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William Stanley Braithwaite, ed. The Book of Georgian Verse. 1909.

The Maid That Tends the Goats

William Dudgeon (1753–1813)

UP amang yon cliffy rocks

Sweetly rings the rising echo

To the maid that tends the goats,

Lilting o’er her native notes.

Hark, she sings, “Young Sandy’s kind,

And he’s promised aye to lo’e me;

Here’s a brooch I ne’er shall tine

Till he’s fairly married to me.

Drive away, ye drone, time,

And bring about our bridal day.

“Sandy herds a flock o’ sheep;

Aften does he blaw the whistle

In a strain sae saftly sweet,

Lammies list’ning daurna bleat.

He’s as fleet’s the mountain roe,

Hardy as the Highland heather,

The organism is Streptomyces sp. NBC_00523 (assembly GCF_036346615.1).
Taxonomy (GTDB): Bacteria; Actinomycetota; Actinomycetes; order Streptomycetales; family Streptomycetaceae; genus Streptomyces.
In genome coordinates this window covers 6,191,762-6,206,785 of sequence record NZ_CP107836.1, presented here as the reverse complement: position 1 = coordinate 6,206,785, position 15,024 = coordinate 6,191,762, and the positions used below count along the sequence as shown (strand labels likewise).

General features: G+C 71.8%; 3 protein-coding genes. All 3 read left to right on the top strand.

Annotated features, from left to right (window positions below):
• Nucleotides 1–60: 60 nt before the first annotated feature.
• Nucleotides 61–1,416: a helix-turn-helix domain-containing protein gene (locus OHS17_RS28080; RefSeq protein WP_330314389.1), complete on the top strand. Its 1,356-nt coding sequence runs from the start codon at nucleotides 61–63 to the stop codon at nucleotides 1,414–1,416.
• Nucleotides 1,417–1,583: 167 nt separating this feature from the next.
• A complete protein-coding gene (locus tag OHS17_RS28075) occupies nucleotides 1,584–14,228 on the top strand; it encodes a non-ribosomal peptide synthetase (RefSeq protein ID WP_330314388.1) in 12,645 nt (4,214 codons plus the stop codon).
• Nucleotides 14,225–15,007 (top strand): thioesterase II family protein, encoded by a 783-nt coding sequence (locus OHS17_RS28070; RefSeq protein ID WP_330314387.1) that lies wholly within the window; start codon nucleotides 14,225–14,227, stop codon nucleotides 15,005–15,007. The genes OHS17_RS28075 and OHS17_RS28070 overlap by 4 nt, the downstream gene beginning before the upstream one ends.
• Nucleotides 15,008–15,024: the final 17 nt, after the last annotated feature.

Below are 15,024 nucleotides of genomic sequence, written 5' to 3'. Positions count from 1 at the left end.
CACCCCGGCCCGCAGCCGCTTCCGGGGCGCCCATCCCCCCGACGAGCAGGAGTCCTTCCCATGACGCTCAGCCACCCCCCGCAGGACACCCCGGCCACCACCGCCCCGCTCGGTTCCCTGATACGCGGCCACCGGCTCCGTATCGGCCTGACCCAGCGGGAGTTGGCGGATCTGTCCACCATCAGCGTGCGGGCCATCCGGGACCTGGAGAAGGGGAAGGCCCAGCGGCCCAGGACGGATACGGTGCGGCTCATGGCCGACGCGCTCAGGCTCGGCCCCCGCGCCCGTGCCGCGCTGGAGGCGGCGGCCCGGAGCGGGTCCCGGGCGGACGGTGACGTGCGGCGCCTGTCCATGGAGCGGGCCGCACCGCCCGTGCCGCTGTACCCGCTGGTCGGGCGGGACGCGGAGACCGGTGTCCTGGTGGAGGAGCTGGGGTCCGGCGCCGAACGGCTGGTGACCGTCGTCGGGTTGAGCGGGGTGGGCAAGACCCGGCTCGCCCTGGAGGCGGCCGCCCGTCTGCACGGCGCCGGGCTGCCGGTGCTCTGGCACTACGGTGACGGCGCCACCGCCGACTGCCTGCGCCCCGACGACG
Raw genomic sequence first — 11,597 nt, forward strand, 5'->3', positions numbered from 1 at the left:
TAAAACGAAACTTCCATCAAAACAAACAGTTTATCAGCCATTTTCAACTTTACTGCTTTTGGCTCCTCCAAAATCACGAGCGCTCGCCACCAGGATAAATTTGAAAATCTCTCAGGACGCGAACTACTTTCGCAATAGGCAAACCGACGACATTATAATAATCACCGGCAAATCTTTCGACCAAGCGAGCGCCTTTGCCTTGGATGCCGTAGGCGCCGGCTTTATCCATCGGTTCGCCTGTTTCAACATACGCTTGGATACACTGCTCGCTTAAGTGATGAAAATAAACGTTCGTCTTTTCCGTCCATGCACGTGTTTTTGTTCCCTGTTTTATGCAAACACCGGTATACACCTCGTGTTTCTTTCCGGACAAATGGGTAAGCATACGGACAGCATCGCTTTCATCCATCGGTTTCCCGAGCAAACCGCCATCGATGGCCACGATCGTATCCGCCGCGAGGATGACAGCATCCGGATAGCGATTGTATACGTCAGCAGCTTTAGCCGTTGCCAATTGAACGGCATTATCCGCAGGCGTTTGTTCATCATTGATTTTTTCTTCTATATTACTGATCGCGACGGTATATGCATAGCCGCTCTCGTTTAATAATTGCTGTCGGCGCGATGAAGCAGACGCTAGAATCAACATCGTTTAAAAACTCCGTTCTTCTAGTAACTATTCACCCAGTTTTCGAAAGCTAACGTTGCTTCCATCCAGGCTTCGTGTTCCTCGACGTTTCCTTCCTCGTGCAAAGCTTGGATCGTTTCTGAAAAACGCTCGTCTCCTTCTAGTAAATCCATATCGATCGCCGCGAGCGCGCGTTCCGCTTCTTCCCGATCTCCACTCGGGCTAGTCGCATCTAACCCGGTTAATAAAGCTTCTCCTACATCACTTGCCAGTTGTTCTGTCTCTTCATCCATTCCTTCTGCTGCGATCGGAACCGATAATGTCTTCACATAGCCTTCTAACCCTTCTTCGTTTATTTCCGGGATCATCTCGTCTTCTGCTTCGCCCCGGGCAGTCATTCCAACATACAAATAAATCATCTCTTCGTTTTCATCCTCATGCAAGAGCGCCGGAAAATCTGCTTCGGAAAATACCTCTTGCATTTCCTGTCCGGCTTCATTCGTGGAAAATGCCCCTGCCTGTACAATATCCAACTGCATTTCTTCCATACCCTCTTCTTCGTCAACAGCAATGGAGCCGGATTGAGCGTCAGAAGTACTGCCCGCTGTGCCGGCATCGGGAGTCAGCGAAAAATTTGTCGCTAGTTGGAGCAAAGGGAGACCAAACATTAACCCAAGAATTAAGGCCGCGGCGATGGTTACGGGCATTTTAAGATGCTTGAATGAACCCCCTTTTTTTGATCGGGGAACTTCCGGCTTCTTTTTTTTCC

Wading through the winter snow,

Keeping aye his flock together.

But a plaid, wi’ bare houghs,

He braves the bleakest norlin blast.

“Brawly he can dance and sing

Canty glee, or Highland cronach;

Nane can ever match his fling

At a reel, or round a ring.

Wightly can he wield a rung;

In a brawl he’s aye the bangster;

A’ his praise can ne’er be sung

By the langest-winded sangster.

Sangs that sing o’ Sandy

Come short, though they were e’er sae lang.”